milk options

So why isn’t shelf stable milk sold here like it is in Europe?

A large Italian food company called Parmalat actually tried to take the US dairy industry by storm with their little boxes of shelf-stable UHT milk in the early 90’s, but Americans were just not fond of the idea. The reason – we apparently still value the idea of fresh milk, although ironically enough if you are buying your milk from a big box organic dairy company it is likely not much “fresher” than the luke-warm milk sitting on the shelves in Europe (again the only difference is the packaging).

I am the first to admit I am guilty as charged. I was one of those “crazy Americans” searching high and low for refrigerated milk when we were food shopping in France. I just could not buy into the idea of the warm, boxed milk that lined the shelves. I looked at the labels and saw that they were UHT (something I am familiar with, but do try to avoid at home) so I kept looking and somehow managed to find one lonely brand that offered a few cold bottles of milk in the cheese aisle. I didn’t even look to see if that version was also UHT and just went with it because I was so pleased to be able to find what I was “used to” at home.

Check out my Milk 101 post to learn all about the different types of milk that are available here in the US (including low-fat vs. whole) and what kind our family chooses to drink on a regular basis (hint: it is not any of the choices listed in the chart above.) What kind of milk do you buy (and why)?

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I feel like these are a great way to make the “real food” lunches I lovingly pack just as fun as all the cartoon-laden packaged foods their friends might be eating. Sure, I could write my own little cards, but I could never be as creative as the Lunchbox Love crew. So I think it is totally worth the cost – plus since the cards come on fairly thick paper they could easily be reused a few times. We hope you enjoy!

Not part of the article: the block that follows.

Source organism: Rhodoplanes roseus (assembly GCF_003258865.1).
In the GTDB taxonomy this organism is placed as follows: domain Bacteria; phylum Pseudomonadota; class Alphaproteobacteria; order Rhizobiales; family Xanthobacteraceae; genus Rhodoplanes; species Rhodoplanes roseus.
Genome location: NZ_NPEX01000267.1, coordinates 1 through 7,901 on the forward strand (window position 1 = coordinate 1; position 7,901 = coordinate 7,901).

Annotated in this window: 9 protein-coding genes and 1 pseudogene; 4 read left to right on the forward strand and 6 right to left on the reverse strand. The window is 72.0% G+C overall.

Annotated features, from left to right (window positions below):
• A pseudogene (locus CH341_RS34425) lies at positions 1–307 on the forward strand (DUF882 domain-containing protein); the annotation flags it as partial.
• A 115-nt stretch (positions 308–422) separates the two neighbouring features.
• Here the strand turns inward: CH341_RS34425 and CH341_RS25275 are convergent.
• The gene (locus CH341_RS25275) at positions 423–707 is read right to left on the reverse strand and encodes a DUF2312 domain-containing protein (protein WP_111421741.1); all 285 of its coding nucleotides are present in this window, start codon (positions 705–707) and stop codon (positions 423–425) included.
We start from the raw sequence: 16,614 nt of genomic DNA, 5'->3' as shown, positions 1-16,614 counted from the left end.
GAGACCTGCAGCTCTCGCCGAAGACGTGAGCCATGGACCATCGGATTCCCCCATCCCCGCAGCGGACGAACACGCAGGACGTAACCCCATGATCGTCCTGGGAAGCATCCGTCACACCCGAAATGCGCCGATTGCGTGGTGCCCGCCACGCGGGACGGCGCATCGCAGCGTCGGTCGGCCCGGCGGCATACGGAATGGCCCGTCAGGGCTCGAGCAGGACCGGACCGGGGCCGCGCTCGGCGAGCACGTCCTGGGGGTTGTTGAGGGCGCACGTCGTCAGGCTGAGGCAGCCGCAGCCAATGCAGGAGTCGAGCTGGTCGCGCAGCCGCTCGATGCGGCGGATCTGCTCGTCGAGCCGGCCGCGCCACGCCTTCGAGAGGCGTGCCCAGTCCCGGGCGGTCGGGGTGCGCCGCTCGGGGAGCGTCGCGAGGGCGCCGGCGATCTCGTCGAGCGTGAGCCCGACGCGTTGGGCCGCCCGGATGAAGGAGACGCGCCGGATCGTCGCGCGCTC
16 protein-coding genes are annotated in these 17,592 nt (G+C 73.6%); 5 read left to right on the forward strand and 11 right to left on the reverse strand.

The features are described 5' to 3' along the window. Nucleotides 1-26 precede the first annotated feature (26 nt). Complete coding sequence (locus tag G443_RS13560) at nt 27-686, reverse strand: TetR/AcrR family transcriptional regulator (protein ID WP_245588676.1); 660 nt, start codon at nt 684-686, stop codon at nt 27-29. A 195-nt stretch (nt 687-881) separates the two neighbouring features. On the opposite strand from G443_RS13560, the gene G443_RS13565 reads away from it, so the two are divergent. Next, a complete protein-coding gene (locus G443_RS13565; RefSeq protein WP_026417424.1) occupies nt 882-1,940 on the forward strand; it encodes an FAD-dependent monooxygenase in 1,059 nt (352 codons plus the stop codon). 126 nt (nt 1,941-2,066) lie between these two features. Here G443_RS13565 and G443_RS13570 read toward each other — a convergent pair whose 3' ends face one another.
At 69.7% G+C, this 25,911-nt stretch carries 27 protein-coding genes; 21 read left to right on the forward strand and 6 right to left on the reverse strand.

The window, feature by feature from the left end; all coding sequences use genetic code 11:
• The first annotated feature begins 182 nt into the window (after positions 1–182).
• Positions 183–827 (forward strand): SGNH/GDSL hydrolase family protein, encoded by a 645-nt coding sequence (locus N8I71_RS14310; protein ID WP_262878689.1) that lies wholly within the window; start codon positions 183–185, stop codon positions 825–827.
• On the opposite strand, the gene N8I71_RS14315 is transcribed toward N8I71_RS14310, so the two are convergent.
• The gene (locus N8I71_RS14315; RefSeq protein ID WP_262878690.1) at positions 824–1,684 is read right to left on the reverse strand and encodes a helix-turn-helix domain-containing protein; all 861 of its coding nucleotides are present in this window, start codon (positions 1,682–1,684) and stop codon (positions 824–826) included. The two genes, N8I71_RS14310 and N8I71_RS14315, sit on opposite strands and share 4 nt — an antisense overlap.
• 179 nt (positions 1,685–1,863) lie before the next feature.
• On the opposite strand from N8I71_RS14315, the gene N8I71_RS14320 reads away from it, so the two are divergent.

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Comments

  1. Ace Hamilton |

    Good article.

    FYI “what your criteria is” should be “what your criteria are.” Criterion is singular, criteria plural.

    Just letting you know in case you want to change it. Feel free to delete this comment.

  2. Lidia |

    Lol
    Shortly after moving to the US from Europe I got a carton of milk to keep in my pantry. Thought it was the UHT milk. Was very disappointed having added it to my morning coffee when it turned into a stinky cheese!

  3. Kathryn |

    I am blessed here in WA state to be able to find grass-fed, non-homogenized, low-pasteurized milk. I noticed that once we switched to this, my daughter’s dermatitis and allergies completely cleared up! It is more expensive, but I am willing to pay for the benefits it brings.